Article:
Maintenance Therapy: 5-Amino Salicylic Acid compounds (5-ASA) have almost replaced Sulphasalazine in the treatment of colitis. The 5-ASA drugs in higher doses have been shown to be equally effective in mild to moderate disease activity in both U.C. and C.D

All these compounds are available for topical usage as retention enemas and foams as well as suppositories. These are very valuable as adjuncts with oral preparations for purely left sided and limited colonic disease.


1. The value of cyclosporin in acute colitis has already been mentioned. The drug has not been shown to be effective in Crohn's disease or as topical enemas but further studies in this direction should be forth coming.

2. AZATHOPRINE: This is a very well tried drug in IBD. It is indicated in steroid dependency. The dose in IBD is2.5mg/Kg body weight. Weekly blood WCC and platelet count needs to be done. Once the patient is able to tolerate the drug it can be given as a maintenance drug but monthly monitoring of blood and platelet counts is essential. Azathioprine has no value in acute Crohn's disease but useful in perianal disease as well as in healing fistulous disease. Available studies have shown that the drug is capable for maintaining remission in UC for about three years.

3. ANTIBIOTICS: Initial trials with certain antibiotics did not show any effectiveness in ulcerative colitis. More recently controlled trails have shown that Ciprofloxacin is effective. Similarly in Crohn's disease Metronidazole and Ciprofloxacin in combination are used effectively in the control of acute symptoms.


Budesonide: a steroid with rapid metabolic pathway through the liver. Its advantage is that its toxic side effects are significantly lower than prednisolone. This drug, manufactured as pH dependant, terminal ileal release capsules, has been shown to be very effective in terminal ileal Crohn's disease (dosage being 9mg daily for six weeks). The drug has not been shown to be effective for maintenance therapy. Similarly Budesonide enema is useful in left sided IBD, but has very little preferential advantages to other topical enemas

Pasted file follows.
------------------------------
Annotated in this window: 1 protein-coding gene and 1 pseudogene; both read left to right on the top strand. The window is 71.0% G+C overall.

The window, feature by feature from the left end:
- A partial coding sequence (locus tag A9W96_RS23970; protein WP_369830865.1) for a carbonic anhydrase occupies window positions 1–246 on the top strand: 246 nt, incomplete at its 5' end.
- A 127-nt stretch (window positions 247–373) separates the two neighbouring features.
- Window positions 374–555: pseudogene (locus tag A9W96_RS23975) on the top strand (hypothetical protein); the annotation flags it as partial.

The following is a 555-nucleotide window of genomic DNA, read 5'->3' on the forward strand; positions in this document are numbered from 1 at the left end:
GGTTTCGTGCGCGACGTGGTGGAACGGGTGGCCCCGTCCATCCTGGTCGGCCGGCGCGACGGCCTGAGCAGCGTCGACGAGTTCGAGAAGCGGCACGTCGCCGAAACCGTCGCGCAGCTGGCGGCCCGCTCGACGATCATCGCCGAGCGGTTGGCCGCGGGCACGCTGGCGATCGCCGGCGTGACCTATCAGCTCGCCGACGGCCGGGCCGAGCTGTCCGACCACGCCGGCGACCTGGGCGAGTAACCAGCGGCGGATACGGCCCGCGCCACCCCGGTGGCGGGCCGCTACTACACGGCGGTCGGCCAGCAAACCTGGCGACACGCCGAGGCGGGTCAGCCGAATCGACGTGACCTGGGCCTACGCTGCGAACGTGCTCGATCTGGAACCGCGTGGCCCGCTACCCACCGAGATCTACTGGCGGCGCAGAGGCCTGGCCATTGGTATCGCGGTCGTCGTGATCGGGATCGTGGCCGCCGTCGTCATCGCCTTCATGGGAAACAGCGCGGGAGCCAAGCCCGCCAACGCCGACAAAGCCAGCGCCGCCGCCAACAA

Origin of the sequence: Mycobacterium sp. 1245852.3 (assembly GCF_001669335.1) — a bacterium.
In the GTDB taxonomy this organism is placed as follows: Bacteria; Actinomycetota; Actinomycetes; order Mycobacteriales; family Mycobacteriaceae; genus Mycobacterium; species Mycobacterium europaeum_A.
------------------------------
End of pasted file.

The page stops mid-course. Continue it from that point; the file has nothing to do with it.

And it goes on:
Both UC and Crohn's are now considered genetic diseases in as much they share several of the features of autoimmune disorders. The genetic predisposition of Crohn's is perhaps better established and is different from that of ulcerative colitis. The HLA region on chromosome 6 may contain ulcerative colitis gene and the region on chromosome 16 for Crohn's disease. Other implicated genes include chromosomes 2,3,7 and 12. It is therefore an encouragement to the gastroenterologists and the patients that gene therapy is a remote but a distinct possibility.

Future includes targeting therapy on inflammatory mediators i.e. pro-inflammatory antagonists as well as anti-inflammatory agonists. One such compound, tumor necrosis factro-aplha antagonist is found to be very promising in Crohn's Other areas of target would include luminal microflora, nutrition and diets and immune response in general. It is noteworthy that Crohn's improves by stopping smoking and ulcerative colitis is a non smoker's disease we have recently shown that nicotine, given as skin patches or enemas, has helped patients with colitis .In conclusion we are entering an era when an organised approach to the therapy of IBD is taking place. It will not be too long before we cure the disease. (I am an optimist!).